By Dr. Joan Haynes, ND
“Leaky gut” is also known as “increased intestinal permeability”. Our intestinal tract is a semipermeable membrane, allowing very small molecules through in order to absorb nutrients. Inflammation causes more permeability in the lining of the gastrointestinal tract and incompletely digested food particles, toxins, and waste get through into the blood stream. The immune system then has the task of dealing with those invaders and can result in a variety of symptoms.
Causes of Leaky Gut:
- Stress and age
- Infection or imbalance of the microorganisms in the gastrointestinal tract
- Irritation from chronic constipation
- Overuse of non-steroidal anti-inflammatory drugs (NSAIDs) like asprin and ibuprophen (Advil)
- Food intolerances, particularly gluten
- Pro-inflammatory foods such as alcohol, sugar, and highly processed foods
Symptoms of Leaky Gut:
- Digestive issues that might be labeled as irritable bowel syndrome (IBS) such as gas, bloating, discomfort, diarrhea.
- Seasonal allergies, chronic sinus congestion, asthma
- Autoimmune diseases such as rheumatoid arthritis, Hashimoto’s thyroiditis, lupus, etc
- Chronic fatigue syndrome
- Chronic achiness, arthritis, fibromyalgia
- Chronic headaches
- Mood issues such as depression, anxiety, ADD, ADHD, mental fogginess
- Skin issues such as acne, rosacea, eczema, psoriasis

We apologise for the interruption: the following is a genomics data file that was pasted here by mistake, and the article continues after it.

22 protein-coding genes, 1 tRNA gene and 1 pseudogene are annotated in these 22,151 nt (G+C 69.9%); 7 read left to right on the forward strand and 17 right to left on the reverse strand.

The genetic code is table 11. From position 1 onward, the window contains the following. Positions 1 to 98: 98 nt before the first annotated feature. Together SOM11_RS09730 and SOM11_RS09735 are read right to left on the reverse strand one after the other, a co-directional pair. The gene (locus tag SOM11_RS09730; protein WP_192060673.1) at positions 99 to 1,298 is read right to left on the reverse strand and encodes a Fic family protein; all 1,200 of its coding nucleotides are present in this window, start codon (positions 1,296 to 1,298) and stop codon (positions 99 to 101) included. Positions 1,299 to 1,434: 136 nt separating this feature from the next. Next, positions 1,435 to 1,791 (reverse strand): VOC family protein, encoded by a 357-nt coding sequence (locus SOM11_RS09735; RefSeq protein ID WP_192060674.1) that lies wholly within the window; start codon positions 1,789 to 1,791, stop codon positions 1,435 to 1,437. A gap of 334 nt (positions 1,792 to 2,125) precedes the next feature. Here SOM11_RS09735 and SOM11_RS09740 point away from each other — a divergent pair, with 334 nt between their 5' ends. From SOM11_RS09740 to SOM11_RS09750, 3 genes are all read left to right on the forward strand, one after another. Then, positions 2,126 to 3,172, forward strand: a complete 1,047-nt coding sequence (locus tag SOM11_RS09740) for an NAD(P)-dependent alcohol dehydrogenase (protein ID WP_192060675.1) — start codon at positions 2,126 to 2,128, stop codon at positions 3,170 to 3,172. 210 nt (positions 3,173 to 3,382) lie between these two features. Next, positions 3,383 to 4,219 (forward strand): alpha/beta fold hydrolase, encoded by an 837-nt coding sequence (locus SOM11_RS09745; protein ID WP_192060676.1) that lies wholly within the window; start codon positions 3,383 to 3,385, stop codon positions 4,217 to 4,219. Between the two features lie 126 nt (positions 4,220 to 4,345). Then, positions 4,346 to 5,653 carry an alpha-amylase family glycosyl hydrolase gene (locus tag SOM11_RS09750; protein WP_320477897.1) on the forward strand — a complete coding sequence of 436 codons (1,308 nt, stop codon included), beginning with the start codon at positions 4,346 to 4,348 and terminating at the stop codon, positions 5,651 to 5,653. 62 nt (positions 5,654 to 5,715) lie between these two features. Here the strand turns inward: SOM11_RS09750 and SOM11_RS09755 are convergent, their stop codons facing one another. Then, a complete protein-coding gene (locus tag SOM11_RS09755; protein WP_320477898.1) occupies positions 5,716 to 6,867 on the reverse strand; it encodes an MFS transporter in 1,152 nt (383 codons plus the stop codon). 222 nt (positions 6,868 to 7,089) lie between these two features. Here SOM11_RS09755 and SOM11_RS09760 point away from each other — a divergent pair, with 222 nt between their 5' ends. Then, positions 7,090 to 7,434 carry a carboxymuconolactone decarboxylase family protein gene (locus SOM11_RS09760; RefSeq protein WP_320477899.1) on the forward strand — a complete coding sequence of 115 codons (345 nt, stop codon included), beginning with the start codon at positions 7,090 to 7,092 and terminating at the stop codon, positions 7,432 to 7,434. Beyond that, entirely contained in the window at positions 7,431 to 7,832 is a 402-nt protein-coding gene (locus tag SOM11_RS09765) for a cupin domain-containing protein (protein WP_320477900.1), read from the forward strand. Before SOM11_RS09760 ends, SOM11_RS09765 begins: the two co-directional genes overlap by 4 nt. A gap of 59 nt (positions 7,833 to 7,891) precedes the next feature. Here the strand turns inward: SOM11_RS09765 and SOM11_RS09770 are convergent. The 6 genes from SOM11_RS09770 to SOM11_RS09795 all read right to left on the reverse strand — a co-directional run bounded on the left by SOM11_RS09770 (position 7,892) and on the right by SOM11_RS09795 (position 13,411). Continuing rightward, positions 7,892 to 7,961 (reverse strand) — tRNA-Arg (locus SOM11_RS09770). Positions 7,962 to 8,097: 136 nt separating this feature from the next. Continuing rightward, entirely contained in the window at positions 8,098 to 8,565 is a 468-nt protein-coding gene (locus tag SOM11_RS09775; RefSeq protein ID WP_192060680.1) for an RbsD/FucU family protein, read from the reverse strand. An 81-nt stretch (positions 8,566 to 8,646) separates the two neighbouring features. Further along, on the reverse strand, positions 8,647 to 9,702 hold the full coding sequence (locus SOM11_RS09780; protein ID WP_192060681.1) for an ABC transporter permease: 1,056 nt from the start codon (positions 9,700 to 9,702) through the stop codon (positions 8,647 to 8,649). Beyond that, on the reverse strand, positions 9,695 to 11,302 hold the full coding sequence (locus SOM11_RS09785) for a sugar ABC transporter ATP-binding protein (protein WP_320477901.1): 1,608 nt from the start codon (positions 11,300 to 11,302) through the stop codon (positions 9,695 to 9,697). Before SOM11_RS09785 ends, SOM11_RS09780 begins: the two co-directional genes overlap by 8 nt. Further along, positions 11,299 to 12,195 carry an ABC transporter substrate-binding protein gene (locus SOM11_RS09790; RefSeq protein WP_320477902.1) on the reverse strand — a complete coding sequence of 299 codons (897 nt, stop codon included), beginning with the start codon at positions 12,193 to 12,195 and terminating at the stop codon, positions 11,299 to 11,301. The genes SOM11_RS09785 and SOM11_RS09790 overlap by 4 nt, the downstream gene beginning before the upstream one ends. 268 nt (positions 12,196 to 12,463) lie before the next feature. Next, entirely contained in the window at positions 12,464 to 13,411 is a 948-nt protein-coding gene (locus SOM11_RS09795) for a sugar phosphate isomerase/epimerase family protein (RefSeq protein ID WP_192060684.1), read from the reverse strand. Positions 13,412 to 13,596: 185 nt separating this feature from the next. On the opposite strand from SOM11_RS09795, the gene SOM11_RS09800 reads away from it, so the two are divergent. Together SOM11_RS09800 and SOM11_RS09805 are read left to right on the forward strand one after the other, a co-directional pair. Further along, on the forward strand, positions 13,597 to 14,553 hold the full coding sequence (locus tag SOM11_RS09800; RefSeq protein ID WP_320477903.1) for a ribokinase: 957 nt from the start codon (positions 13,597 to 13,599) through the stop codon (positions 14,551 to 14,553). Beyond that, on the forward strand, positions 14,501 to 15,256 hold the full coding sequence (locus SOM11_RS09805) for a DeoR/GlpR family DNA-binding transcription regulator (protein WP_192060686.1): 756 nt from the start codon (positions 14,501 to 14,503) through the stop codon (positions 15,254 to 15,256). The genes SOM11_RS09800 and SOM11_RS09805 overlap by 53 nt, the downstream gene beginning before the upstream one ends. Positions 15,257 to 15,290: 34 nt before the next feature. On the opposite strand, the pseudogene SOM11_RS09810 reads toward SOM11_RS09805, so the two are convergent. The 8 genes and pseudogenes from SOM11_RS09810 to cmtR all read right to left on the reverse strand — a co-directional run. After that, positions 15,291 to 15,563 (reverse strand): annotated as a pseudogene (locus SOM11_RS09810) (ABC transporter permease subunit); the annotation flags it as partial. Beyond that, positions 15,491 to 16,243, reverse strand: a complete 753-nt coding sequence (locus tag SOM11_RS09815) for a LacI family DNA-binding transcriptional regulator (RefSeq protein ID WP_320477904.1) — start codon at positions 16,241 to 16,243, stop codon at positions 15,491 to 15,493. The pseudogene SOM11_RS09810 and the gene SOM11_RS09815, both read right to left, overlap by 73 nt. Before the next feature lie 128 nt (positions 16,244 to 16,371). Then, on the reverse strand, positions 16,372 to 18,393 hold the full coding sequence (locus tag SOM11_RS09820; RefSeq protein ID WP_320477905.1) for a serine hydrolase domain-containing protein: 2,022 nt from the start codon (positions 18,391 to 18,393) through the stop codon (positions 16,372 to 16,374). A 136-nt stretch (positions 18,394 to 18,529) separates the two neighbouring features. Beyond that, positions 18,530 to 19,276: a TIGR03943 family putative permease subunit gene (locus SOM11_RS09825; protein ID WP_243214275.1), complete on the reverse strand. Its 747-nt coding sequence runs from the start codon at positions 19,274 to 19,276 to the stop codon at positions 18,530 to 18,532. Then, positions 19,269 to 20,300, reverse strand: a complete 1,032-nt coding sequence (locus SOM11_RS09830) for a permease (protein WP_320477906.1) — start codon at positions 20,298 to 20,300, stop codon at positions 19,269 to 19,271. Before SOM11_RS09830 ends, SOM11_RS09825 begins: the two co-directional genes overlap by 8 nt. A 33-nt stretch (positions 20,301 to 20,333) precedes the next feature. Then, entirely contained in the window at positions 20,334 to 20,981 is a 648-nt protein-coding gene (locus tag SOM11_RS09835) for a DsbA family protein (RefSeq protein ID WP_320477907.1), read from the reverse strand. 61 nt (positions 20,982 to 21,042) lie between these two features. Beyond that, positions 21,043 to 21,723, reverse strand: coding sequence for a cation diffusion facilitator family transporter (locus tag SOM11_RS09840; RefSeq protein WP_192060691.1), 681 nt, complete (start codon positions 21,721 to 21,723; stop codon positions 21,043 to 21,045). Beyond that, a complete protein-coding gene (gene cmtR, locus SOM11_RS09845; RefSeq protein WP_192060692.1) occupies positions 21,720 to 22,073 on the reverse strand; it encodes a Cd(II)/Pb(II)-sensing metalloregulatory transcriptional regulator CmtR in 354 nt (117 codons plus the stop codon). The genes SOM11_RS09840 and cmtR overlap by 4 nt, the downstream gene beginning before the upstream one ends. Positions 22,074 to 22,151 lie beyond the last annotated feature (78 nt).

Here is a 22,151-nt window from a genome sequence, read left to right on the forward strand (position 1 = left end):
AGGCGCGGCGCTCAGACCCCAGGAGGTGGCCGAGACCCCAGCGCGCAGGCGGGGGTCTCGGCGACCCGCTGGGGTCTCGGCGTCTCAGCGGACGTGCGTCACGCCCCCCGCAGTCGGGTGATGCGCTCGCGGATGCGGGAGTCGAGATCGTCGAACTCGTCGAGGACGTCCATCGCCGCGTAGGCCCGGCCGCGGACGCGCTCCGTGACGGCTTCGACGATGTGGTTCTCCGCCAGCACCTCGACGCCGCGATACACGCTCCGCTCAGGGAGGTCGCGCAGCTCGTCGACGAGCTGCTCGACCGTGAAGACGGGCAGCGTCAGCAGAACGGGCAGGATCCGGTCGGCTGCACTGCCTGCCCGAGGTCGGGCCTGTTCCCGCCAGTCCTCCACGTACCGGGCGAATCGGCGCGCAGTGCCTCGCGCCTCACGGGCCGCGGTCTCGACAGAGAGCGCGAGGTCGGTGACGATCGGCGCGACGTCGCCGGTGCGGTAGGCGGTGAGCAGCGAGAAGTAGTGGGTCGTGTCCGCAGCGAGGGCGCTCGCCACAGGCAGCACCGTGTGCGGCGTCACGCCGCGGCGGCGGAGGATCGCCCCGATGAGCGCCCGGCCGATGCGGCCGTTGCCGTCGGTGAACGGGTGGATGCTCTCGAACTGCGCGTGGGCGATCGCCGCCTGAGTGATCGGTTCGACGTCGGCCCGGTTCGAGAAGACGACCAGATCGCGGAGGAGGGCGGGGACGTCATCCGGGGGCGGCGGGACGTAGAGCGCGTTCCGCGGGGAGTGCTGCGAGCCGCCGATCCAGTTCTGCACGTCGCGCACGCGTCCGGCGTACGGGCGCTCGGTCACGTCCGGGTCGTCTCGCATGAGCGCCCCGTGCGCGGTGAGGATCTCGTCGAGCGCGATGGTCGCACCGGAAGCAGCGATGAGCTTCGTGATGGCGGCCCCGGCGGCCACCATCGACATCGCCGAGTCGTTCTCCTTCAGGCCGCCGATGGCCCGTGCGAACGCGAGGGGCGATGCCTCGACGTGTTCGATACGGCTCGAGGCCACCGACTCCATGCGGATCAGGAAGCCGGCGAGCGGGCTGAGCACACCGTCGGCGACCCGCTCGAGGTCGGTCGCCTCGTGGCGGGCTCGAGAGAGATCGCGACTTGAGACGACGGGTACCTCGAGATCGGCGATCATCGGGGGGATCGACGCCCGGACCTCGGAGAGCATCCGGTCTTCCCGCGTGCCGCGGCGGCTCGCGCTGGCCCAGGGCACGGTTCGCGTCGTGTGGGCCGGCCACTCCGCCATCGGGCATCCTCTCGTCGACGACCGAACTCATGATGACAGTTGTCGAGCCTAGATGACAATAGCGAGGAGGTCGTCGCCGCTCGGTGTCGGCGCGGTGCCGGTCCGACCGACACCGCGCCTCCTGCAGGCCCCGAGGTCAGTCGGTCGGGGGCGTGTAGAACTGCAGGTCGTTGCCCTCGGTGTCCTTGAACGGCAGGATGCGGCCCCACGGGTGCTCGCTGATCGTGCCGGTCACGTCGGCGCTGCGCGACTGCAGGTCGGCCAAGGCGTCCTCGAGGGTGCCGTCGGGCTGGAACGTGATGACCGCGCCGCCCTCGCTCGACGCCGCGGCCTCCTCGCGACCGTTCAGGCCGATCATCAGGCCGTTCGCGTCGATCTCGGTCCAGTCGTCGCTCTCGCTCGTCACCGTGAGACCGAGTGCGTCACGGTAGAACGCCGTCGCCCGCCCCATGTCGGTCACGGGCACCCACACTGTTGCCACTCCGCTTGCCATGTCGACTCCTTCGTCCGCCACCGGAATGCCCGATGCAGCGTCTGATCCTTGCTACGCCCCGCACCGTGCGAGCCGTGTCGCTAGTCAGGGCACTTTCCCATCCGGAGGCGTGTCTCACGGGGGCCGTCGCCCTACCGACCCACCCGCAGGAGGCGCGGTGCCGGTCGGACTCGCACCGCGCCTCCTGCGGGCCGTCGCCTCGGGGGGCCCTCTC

- Food sensitivities and intolerances
- Difficulty losing weight
Possible Testing for Leaky Gut:
There is no definitive testing, so often we are using clinic symptoms and history to help diagnosis. Sometimes though we need more information and one or more of these labs can be useful:
- Food sensitivity testing can be useful – if more than a couple of foods show up positive on an IgG blood test, leaky gut is strongly suspected.
- Stool testing for gastrointestinal infections.
- Lactulose and mannitol test. The patient drinks a premeasured amount of these non-metabolized sugars and the degree of permeability is reflected in the levels of the sugars recovered in a urine sample collected over the next 6 hours.
How to Heal a Leaky Gut:
- Diet – sometimes a general anti-inflammatory diet is enough, but other times people need to identify and remove specific food intolerances using a formal elimination-rechallenge program or food sensitivity testing through a blood test. See Are Foods Causing Your Symptoms.
- Sometimes using digestive enzymes or hydrochloric acid (to be used cautiously) can help breakdown foods into smaller particles.
- The amino acid L-glutamine is useful to heal the gut which is often given with other herbs and nutrients. At BNH we often use a Metagenics product called is UltraInflammX, a medical food shake high in glutamine, easy to assimilate protein, carbs and healthy fat, along with nutrients and anti-inflammatory herbs such as turmeric, ginger and rosemary.
- Bone broths and green vegetable drinks are useful for easy nutrient assimilation.
- Probiotics and fermented foods.
- Stress reduction if needed. See What is Adrenal Fatigue.